ESPE Abstracts (2016) 86 CON1.4

An Ethicist's Viewpoint

Clsssaudia Wiesemann

Göttingen, Germany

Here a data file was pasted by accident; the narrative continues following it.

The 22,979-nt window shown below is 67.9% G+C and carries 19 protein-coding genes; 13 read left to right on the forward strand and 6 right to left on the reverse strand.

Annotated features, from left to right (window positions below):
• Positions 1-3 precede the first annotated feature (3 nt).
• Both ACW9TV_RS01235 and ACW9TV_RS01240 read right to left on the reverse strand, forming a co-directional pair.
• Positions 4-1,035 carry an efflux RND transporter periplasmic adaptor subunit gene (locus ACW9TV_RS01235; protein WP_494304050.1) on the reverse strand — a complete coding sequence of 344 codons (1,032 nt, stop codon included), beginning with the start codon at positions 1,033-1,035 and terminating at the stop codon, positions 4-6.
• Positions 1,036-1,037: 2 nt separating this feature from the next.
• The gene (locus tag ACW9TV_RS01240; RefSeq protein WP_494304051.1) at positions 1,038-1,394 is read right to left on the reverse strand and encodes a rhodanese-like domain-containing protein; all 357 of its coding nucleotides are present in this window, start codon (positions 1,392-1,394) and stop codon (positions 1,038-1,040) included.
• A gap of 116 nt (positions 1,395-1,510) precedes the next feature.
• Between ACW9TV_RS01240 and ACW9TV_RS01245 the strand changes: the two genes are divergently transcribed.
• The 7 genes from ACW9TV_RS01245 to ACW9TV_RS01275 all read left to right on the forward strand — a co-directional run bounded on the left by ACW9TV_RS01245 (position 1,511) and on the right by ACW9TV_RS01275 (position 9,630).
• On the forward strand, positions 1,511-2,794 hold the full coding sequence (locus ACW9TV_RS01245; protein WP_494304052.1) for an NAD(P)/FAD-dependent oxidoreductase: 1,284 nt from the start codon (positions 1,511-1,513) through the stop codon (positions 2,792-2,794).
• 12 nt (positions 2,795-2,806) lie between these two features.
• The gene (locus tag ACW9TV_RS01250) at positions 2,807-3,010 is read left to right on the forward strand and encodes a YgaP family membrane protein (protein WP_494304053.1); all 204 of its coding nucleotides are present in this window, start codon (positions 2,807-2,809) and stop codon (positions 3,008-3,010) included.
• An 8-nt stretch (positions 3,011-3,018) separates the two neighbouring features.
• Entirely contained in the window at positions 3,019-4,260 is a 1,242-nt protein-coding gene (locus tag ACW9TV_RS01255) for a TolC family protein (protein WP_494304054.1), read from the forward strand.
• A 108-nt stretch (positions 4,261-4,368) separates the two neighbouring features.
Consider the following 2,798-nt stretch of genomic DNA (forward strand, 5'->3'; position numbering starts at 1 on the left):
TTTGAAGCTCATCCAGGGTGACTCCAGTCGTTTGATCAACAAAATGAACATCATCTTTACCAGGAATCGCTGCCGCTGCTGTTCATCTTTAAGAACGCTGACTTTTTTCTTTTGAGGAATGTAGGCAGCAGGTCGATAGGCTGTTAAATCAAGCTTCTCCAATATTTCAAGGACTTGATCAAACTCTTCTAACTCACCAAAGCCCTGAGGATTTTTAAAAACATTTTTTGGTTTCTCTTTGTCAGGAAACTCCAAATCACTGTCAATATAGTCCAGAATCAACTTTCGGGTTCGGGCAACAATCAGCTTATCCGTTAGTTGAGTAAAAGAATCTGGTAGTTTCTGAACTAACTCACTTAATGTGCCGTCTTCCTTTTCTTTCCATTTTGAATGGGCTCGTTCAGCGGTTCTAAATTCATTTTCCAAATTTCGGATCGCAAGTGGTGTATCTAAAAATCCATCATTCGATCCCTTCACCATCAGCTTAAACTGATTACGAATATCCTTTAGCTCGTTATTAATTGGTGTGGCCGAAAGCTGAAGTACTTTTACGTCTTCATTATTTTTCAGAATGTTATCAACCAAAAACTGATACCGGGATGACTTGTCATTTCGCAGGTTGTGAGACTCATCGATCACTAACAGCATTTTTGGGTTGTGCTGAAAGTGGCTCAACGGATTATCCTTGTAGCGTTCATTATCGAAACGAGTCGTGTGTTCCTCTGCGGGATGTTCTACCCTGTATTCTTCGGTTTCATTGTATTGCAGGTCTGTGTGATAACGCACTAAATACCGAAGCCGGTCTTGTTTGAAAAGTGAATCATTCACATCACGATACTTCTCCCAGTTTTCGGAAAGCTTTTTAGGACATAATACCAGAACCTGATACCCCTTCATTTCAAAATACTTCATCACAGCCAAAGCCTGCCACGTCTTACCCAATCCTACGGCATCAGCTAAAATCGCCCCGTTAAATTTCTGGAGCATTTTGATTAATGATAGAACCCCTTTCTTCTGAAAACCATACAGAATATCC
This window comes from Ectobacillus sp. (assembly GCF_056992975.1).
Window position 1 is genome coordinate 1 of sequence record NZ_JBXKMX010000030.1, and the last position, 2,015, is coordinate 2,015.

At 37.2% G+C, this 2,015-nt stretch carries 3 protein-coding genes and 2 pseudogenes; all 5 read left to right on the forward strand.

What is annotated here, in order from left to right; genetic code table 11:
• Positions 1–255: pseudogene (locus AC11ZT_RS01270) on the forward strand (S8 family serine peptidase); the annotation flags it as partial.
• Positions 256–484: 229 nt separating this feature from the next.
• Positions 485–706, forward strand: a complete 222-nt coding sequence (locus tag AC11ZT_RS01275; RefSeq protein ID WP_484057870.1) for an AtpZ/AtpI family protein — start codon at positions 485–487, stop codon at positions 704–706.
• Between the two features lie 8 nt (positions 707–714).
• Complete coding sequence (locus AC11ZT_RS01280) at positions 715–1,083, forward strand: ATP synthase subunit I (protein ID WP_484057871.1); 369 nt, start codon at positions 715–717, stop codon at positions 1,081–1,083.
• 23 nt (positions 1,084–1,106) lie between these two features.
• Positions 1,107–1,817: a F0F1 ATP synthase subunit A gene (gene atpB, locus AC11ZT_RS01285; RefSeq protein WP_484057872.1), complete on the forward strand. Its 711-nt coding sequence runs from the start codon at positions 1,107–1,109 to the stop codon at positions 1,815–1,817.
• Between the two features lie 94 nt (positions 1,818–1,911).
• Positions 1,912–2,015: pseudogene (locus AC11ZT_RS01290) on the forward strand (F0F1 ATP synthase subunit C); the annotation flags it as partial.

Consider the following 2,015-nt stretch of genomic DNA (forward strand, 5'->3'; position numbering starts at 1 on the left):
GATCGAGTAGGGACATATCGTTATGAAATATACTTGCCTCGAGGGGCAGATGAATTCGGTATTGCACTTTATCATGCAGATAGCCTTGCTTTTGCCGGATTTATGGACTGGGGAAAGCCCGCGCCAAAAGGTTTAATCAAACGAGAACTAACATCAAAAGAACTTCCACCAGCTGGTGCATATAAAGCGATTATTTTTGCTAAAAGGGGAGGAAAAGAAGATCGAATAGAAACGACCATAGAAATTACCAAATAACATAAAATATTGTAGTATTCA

Decisions for children not able to consent must aim at promoting the well-being of the child and future adult and minimize physical and psychosocial risks. In atypical sex development, well-being is a complex category comprising physical and psychosocial health (present as well as long-term). The child has a right to a gendered identity, bodily integrity, fertility, quality of life including sexual life, and mental health. However, patient well-being is a normative concept and, depending on how it is interpreted, conflicts of interests may arise. Parents need psychosocial support to cope with the stress caused by their child’s medical condition. The child should be encouraged to participate in decision-making as early as possible, dependent on the child’s level of maturity and age. Children acquire decision-making competency between the ages of 10 and 14 and, if competent, must be addressed as relevant moral actors because of the highly personal nature of the issues at stake. In general, irreversible treatments with no direct health benefit should be postponed in order to leave options open for the future until the individual has capacity to consent.

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